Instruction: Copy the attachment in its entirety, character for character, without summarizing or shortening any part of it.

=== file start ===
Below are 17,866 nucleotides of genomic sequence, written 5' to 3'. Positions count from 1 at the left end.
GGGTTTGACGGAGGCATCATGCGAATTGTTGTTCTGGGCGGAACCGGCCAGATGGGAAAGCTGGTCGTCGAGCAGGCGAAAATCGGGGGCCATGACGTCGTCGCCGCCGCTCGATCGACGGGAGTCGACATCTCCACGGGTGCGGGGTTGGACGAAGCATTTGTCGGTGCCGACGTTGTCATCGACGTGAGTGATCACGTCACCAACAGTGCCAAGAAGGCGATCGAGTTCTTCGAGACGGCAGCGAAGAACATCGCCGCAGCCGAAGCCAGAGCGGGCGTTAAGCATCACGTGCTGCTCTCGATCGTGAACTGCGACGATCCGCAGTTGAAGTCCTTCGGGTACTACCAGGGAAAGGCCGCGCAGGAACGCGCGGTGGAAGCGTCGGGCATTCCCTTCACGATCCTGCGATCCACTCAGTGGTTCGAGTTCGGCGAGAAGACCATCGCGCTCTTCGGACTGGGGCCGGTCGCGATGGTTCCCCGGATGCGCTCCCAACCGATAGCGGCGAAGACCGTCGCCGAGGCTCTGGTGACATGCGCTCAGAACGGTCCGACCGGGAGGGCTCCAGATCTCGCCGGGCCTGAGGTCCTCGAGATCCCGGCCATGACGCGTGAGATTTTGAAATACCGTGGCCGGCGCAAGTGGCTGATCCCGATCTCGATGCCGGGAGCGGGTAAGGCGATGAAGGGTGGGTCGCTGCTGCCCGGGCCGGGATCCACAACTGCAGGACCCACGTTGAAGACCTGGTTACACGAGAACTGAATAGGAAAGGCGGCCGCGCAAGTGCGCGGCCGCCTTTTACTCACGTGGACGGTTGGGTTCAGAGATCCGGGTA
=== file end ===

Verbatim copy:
Below are 17,866 nucleotides of genomic sequence, written 5' to 3'. Positions count from 1 at the left end.
GGGTTTGACGGAGGCATCATGCGAATTGTTGTTCTGGGCGGAACCGGCCAGATGGGAAAGCTGGTCGTCGAGCAGGCGAAAATCGGGGGCCATGACGTCGTCGCCGCCGCTCGATCGACGGGAGTCGACATCTCCACGGGTGCGGGGTTGGACGAAGCATTTGTCGGTGCCGACGTTGTCATCGACGTGAGTGATCACGTCACCAACAGTGCCAAGAAGGCGATCGAGTTCTTCGAGACGGCAGCGAAGAACATCGCCGCAGCCGAAGCCAGAGCGGGCGTTAAGCATCACGTGCTGCTCTCGATCGTGAACTGCGACGATCCGCAGTTGAAGTCCTTCGGGTACTACCAGGGAAAGGCCGCGCAGGAACGCGCGGTGGAAGCGTCGGGCATTCCCTTCACGATCCTGCGATCCACTCAGTGGTTCGAGTTCGGCGAGAAGACCATCGCGCTCTTCGGACTGGGGCCGGTCGCGATGGTTCCCCGGATGCGCTCCCAACCGATAGCGGCGAAGACCGTCGCCGAGGCTCTGGTGACATGCGCTCAGAACGGTCCGACCGGGAGGGCTCCAGATCTCGCCGGGCCTGAGGTCCTCGAGATCCCGGCCATGACGCGTGAGATTTTGAAATACCGTGGCCGGCGCAAGTGGCTGATCCCGATCTCGATGCCGGGAGCGGGTAAGGCGATGAAGGGTGGGTCGCTGCTGCCCGGGCCGGGATCCACAACTGCAGGACCCACGTTGAAGACCTGGTTACACGAGAACTGAATAGGAAAGGCGGCCGCGCAAGTGCGCGGCCGCCTTTTACTCACGTGGACGGTTGGGTTCAGAGATCCGGGTA